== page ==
It is incredibly common to need several years of practice to develop your study skills in university. Learning how to learn well is a life skill that you will constantly develop. Contrary to the point in the post above, many, many people do not have good study skills by the end of high school. The idea that you “should” have some particular set of skills by university is unrealistic and unhelpful - forget it.
 

I worked in post secondary education and advising for many year and I have seen many smart and motivated students struggle with the transition, some for years. High school courses vary immensely in difficulty, and not everyone is focused on or even needs good study skills in high school. I know many people, myself included, who excelled in high school simply because it was easy and they could memorize their way through. Topics you could spend and entire semester on in some high schools might be covered in a week in some intro university courses. University courses are a different beast, and university spans such a range of disciplines that what works for you in one course (like computer science) won’t work at all in another (like biology). 
 

It sounds like you’re on track and improving all the time. Keep at it. Keep reflecting on what you’re doing so you can study more efficiently and effectively - I.e. if you need to spend 9 hours everyday, maybe not all that time is well used.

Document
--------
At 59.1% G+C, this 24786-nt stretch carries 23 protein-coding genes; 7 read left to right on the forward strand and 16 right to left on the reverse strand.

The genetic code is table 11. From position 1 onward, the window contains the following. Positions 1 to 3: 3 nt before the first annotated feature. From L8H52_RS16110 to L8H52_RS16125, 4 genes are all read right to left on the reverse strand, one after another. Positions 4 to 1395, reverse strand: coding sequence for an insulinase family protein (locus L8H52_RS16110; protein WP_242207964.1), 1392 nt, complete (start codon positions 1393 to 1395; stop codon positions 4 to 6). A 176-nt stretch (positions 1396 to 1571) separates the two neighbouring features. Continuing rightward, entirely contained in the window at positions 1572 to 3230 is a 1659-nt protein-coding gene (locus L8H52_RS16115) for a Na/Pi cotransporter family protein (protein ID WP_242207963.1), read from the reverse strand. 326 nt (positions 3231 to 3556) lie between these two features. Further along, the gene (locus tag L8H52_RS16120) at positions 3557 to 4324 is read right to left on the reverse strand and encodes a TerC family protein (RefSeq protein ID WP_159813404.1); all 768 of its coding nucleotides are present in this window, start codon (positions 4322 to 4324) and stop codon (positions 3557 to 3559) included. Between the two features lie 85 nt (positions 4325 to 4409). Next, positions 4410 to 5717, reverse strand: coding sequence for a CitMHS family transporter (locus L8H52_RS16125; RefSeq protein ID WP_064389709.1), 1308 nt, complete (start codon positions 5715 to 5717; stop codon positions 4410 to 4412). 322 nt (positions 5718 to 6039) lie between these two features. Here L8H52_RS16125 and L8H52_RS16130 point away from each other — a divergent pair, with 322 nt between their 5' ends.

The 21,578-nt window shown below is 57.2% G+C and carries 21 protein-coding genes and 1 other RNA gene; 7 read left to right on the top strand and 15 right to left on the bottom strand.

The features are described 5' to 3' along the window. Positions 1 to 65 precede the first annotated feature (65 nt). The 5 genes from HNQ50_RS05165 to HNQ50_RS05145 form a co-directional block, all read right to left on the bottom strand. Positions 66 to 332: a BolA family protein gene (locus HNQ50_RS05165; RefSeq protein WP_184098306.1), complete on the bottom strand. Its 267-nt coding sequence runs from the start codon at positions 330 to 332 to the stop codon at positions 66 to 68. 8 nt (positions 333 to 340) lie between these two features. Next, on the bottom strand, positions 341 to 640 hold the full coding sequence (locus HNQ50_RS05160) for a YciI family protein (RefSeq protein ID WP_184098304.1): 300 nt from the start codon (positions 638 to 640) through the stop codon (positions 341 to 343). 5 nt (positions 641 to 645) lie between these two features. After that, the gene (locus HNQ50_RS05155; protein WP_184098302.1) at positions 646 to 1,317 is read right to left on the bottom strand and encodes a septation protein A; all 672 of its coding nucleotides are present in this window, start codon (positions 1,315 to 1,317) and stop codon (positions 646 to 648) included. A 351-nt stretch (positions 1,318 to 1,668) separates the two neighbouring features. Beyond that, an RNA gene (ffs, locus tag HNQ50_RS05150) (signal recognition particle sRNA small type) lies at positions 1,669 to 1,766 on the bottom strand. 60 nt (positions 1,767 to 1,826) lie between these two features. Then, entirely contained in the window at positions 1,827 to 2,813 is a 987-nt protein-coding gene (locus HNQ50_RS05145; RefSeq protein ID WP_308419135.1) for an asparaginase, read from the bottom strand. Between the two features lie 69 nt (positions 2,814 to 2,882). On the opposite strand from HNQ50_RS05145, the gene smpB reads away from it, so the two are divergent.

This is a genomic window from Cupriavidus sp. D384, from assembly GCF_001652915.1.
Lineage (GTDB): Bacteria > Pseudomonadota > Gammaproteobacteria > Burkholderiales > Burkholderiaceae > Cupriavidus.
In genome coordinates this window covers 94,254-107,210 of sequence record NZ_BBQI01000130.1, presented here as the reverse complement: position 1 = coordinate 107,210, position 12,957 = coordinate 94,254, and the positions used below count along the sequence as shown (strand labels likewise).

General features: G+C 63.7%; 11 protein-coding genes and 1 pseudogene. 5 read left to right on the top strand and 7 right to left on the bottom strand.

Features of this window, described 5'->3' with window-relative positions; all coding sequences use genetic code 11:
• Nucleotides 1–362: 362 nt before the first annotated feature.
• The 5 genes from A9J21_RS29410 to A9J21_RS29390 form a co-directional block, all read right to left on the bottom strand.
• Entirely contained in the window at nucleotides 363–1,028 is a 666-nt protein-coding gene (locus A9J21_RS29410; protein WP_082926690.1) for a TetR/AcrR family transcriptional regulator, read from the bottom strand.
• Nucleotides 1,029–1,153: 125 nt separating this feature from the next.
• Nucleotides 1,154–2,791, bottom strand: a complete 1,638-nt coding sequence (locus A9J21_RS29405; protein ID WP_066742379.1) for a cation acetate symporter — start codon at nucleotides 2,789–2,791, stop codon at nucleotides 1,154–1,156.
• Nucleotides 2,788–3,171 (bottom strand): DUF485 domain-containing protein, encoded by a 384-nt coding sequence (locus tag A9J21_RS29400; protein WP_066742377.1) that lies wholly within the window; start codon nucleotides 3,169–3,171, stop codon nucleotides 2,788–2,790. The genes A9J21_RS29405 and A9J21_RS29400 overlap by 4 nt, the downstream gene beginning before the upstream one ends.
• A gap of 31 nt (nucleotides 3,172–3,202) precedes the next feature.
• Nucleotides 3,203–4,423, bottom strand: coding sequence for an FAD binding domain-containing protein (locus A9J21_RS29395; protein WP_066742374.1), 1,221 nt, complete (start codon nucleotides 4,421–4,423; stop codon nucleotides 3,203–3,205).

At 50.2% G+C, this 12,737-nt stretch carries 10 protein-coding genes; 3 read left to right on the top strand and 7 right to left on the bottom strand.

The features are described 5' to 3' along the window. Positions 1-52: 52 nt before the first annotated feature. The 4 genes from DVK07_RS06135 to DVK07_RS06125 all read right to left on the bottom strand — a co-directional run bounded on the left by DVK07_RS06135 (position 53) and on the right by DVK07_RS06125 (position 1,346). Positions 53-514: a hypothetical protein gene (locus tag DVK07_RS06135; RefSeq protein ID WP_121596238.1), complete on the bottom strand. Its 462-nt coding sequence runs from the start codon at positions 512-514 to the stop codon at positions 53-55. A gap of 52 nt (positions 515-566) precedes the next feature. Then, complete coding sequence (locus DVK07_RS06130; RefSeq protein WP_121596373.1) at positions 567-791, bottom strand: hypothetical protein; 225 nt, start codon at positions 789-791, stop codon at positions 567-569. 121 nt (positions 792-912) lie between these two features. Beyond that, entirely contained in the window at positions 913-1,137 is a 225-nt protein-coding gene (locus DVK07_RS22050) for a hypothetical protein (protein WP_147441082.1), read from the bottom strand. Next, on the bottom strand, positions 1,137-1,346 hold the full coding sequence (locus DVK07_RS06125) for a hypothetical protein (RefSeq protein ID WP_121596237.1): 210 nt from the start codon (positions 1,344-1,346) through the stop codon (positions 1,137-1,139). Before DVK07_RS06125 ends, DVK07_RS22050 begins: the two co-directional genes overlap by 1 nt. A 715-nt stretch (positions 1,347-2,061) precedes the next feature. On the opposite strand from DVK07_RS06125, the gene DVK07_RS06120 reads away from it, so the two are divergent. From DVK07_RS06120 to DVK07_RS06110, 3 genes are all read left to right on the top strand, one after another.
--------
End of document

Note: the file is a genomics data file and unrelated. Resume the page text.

But most importantly try to find a way to balance your life and school (and work, eventually) so you can maintain your relationships and not give up all the things you enjoy. You need to be able to enjoy the life you’re living now while you’re on the path to medical school. Because then it won’t matter quite so much how long it takes you to get in (or even if you never get in or eventually decide you’re more interest to do instead). It’s so common in our society for people to feel like they can’t start their adult life unless they finish their degree or degrees, and then get a job, buy a house, etc. So it can feel so important to get into medical school as soon as possible and do everything the right way so you don’t waste time. But it doesn’t have to be that way!